The Río Futaleufú

Date: 13th January – 16th January 2013

Where: Trevelin (Argentina) – Futaleufú (Chile) – Lago Yelcho camp – Rio Palena camp – La Junta

Distance: 6930 to 7053 miles

This leg of the trip took us all the way along and eventually down the río Futaleufú in first Argentina, then Chile. Given that most of Geoff’s literary education came from Spike Milligan (ably supported by Roald Dahl and the Beano comic), and his love of Gnus and Needle Nardle Noo, it would be a shame not to attempt to write a kind of nonsense poem about a river and a town called Futaleufú…so here goes:

We left Trevelin early, as the dew glistened on the grassy countryside around,

Morning dew, Futaleufú.

We made good time to reach the Pass, and swiftly negotiated the Chilean border crossing,

Passing through, Futaleufú.

Hounded by biting flies when we stopped, chased by buzzing shadows when we ride, the going is tough,

Go away, shoo! Futaleufú.

The next day, an enormous lake mirrored the snowy peaks that peeked out from everywhere,

What a view, Futaleufú.

The road goes steeply up and down, but the flow of the river ensures there is more down than up,

Thank you, Futaleufú.

We pass the 7000th mile we’ve shared during the day,

A mile or two, Futaleufú.

The colour of the huge río Futaleufú echoed the cloudless skies all the way down,

Looking so blue, Futaleufú.

That day, we met nine other cycle tourers, including the inspiring solo female cyclist: Alyssa, who we cycled with for a bit.

Cycling crew, Futaleufú.

We reached Lago Yelcho and camped with a nice family and a gorgeous hot shower,

Feel like new, Futaleufú.

But on waking in the morning, the tent is surrounded by hungry mosquitoes,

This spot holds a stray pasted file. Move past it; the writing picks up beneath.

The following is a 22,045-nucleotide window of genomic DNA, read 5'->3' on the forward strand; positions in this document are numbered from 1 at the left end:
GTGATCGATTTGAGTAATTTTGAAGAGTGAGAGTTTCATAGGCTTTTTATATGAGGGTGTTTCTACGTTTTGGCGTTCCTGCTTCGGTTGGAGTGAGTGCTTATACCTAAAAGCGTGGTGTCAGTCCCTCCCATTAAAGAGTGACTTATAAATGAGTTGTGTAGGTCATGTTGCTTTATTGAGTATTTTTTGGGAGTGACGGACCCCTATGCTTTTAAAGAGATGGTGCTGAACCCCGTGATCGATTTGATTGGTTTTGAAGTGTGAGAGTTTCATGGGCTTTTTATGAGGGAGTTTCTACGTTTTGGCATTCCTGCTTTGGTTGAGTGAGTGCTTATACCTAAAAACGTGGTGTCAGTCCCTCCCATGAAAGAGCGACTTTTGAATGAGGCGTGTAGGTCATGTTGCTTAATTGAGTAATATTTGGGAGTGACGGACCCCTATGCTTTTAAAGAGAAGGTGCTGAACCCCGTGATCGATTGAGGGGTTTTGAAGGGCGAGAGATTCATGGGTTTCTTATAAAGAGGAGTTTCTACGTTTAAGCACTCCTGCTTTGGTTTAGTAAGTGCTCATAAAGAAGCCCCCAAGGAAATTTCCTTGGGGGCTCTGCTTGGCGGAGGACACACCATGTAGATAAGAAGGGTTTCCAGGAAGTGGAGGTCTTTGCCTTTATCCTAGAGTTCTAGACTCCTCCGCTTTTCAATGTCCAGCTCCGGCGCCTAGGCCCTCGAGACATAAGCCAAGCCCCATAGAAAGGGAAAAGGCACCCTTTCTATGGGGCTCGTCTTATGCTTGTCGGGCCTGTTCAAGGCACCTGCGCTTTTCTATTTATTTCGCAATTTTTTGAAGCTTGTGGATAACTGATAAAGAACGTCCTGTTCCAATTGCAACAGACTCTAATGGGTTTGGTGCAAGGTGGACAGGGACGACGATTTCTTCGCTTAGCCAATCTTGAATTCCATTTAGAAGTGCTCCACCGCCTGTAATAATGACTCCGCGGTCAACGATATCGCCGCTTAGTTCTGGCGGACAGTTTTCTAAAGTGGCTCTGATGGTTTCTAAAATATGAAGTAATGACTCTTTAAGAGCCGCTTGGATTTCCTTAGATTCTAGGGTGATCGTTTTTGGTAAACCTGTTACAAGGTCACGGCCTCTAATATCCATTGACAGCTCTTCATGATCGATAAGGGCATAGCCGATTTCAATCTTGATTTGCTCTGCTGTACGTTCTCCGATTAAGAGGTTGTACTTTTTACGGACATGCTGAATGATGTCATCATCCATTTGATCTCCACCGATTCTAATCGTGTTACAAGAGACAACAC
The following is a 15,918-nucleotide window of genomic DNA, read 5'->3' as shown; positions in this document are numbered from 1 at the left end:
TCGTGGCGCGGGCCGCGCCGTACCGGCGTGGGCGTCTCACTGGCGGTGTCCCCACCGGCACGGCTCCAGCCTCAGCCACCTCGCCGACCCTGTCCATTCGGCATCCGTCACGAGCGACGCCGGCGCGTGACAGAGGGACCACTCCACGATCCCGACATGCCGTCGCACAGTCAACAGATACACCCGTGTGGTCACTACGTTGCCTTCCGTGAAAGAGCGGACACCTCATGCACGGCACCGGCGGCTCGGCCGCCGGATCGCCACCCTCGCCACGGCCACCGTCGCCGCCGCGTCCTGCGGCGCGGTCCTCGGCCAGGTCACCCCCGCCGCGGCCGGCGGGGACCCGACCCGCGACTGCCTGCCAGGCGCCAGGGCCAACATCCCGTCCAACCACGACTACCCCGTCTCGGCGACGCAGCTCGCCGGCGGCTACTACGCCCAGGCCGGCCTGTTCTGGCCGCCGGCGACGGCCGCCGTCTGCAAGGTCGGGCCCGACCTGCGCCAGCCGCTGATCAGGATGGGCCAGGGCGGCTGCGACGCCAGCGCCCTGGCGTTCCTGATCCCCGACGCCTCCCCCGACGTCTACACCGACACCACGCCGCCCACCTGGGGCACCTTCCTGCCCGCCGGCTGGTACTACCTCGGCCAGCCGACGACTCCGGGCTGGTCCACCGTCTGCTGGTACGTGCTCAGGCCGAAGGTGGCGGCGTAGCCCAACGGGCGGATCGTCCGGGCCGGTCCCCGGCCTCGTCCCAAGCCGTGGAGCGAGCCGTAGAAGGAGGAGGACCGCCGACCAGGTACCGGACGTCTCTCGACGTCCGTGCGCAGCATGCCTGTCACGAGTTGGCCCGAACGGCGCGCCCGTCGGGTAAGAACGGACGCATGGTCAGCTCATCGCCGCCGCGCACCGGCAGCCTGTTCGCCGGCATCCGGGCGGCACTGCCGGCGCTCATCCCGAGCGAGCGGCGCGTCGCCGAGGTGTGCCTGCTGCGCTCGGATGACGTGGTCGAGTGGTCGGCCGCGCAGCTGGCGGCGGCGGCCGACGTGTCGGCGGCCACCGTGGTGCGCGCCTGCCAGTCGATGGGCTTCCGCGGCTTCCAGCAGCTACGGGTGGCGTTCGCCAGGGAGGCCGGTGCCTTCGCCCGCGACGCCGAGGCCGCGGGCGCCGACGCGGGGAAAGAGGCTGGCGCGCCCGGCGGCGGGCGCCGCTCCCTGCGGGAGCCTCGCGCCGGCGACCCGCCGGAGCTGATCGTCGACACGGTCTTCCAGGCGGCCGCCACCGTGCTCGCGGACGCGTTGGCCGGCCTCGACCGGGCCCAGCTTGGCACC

Form an orderly queue, Futaleufú.

What to do? Futaleufú.

Donning sets of full waterproofs, we bundled out of the tent and ran for the house,

Suits you, Futaleufú.

As the sun rises, the mosquitoes disperse and we trundle down the final stretch to another of our long-term goals: the Carretera Austral.

Dream come true.

'Morning dew...' The many meadows on the Argentinean side of the border.

‘Morning dew…’ The many meadows on the Argentinean side of the border.

A fly fisher tries his luck with the río Futaleufú

A fly fisher tries his luck with the río Futaleufú

'Looking so blue...': Geoff is lost in the sheer size of the river

‘Looking so blue…’ Geoff is lost in the sheer size of the river

'Passing through...' Geoff reads the sign describing the region just after the border

‘Passing through…’ Geoff reads the sign describing the region just after the border

We are treated to ten kms of tarmac on the way to the small town of Futaleufú

We are treated to ten kms of tarmac on the way to the small town of Futaleufú

A milky turqoise river ready to join the main river

A milky turqoise tributary ready to join the main river

'What a view...' We'v e never seen such a huge lake calm enough to give such a reflection

‘What a view…’ We’ve never seen such a huge lake calm enough to give such a reflection

'What a view too...' Taken from further round the same lake while being hounded by tabanos.

‘What a view too…’ Taken from further round the same lake while being hounded by tabanos.